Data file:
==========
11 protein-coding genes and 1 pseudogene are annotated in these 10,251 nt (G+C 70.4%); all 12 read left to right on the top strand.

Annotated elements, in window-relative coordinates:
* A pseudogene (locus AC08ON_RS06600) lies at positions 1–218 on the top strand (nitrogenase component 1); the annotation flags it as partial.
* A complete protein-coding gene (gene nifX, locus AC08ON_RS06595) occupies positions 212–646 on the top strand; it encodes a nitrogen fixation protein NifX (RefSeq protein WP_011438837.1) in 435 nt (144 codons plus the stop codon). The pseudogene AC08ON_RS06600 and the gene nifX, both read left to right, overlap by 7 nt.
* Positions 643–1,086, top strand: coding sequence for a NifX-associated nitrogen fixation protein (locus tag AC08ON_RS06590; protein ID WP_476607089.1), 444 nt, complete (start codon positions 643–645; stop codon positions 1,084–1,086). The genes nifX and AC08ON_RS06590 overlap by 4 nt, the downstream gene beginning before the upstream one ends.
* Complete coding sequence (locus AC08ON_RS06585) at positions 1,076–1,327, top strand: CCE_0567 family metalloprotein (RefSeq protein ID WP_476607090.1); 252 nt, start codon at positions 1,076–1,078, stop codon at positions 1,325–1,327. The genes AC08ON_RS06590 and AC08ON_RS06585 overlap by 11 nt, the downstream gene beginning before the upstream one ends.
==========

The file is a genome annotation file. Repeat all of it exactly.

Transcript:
11 protein-coding genes and 1 pseudogene are annotated in these 10,251 nt (G+C 70.4%); all 12 read left to right on the top strand.

Annotated elements, in window-relative coordinates:
* A pseudogene (locus AC08ON_RS06600) lies at positions 1–218 on the top strand (nitrogenase component 1); the annotation flags it as partial.
* A complete protein-coding gene (gene nifX, locus AC08ON_RS06595) occupies positions 212–646 on the top strand; it encodes a nitrogen fixation protein NifX (RefSeq protein WP_011438837.1) in 435 nt (144 codons plus the stop codon). The pseudogene AC08ON_RS06600 and the gene nifX, both read left to right, overlap by 7 nt.
* Positions 643–1,086, top strand: coding sequence for a NifX-associated nitrogen fixation protein (locus tag AC08ON_RS06590; protein ID WP_476607089.1), 444 nt, complete (start codon positions 643–645; stop codon positions 1,084–1,086). The genes nifX and AC08ON_RS06590 overlap by 4 nt, the downstream gene beginning before the upstream one ends.
* Complete coding sequence (locus AC08ON_RS06585) at positions 1,076–1,327, top strand: CCE_0567 family metalloprotein (RefSeq protein ID WP_476607090.1); 252 nt, start codon at positions 1,076–1,078, stop codon at positions 1,325–1,327. The genes AC08ON_RS06590 and AC08ON_RS06585 overlap by 11 nt, the downstream gene beginning before the upstream one ends.